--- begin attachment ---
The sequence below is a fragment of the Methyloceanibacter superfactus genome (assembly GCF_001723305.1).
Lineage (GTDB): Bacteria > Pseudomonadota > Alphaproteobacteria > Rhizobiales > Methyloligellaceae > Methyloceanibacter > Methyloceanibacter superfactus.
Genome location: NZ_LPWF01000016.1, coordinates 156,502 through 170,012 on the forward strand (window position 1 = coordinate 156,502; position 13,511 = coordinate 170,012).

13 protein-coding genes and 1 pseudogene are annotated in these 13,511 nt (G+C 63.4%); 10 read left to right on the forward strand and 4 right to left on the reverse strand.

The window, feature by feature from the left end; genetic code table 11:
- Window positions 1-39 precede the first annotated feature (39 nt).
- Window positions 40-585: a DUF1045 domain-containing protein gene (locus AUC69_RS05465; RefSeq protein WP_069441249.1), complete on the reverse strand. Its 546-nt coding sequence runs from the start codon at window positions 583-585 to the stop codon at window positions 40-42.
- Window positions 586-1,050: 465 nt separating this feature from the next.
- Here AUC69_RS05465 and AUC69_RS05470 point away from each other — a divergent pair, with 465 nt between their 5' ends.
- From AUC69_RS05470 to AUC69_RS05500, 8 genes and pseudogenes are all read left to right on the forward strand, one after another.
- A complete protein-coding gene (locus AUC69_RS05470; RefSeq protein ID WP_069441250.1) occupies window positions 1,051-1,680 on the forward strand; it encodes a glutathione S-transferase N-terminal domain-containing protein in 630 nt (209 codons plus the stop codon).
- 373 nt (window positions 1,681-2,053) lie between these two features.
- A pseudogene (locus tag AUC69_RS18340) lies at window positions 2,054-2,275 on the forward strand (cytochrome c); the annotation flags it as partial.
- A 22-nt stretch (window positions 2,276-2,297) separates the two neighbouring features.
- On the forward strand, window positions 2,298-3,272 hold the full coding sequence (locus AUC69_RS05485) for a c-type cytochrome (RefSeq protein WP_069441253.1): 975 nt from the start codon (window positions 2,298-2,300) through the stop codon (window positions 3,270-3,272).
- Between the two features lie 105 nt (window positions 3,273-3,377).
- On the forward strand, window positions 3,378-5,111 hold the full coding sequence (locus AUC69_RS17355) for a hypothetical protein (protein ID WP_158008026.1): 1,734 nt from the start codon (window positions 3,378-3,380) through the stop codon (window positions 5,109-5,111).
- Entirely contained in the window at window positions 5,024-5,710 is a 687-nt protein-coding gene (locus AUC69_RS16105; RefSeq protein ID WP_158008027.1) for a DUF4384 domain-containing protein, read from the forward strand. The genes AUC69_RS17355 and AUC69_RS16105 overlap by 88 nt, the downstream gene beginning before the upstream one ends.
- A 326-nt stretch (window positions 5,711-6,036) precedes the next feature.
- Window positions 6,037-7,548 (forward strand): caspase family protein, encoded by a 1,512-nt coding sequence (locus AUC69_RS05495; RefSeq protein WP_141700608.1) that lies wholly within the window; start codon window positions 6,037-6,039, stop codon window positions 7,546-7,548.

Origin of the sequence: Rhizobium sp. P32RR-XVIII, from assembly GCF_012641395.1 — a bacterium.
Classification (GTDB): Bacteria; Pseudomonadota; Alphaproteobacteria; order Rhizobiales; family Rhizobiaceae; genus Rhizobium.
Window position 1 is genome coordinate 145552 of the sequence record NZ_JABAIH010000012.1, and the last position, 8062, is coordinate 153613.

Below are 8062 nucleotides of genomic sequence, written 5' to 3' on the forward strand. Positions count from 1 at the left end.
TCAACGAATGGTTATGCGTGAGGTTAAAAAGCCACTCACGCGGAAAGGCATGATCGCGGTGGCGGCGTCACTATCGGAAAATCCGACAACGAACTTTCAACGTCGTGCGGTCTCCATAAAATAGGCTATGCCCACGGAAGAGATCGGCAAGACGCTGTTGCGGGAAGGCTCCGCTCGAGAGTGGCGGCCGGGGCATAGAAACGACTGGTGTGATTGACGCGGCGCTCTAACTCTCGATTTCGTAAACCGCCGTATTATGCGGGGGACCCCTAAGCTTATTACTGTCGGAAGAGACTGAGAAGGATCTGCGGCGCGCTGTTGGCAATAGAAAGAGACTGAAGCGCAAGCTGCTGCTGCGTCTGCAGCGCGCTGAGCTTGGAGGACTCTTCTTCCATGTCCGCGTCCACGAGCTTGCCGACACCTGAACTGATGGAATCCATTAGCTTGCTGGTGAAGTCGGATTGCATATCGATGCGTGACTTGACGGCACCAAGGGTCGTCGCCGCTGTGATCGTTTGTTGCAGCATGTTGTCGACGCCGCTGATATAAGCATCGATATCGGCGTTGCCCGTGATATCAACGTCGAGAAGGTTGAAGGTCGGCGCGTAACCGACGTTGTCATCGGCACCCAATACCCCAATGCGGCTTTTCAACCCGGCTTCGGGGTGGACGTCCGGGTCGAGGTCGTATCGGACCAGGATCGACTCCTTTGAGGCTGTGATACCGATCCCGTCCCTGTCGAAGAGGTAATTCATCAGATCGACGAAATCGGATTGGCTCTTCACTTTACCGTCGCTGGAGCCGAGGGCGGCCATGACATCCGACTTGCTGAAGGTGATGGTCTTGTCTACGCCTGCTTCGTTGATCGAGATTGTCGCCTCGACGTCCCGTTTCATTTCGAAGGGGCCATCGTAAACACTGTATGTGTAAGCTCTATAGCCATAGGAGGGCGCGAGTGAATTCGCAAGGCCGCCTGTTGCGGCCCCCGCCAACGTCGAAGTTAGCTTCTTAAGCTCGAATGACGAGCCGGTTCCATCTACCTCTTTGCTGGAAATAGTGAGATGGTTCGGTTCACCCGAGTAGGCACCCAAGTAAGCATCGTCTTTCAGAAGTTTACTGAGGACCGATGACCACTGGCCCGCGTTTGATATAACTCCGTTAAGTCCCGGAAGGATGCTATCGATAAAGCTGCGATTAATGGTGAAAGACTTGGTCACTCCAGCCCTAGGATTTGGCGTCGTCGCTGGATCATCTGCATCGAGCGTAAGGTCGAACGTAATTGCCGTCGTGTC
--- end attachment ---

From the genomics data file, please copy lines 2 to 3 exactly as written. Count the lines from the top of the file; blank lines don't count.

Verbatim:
Lineage (GTDB): Bacteria > Pseudomonadota > Alphaproteobacteria > Rhizobiales > Methyloligellaceae > Methyloceanibacter > Methyloceanibacter superfactus.
Genome location: NZ_LPWF01000016.1, coordinates 156,502 through 170,012 on the forward strand (window position 1 = coordinate 156,502; position 13,511 = coordinate 170,012).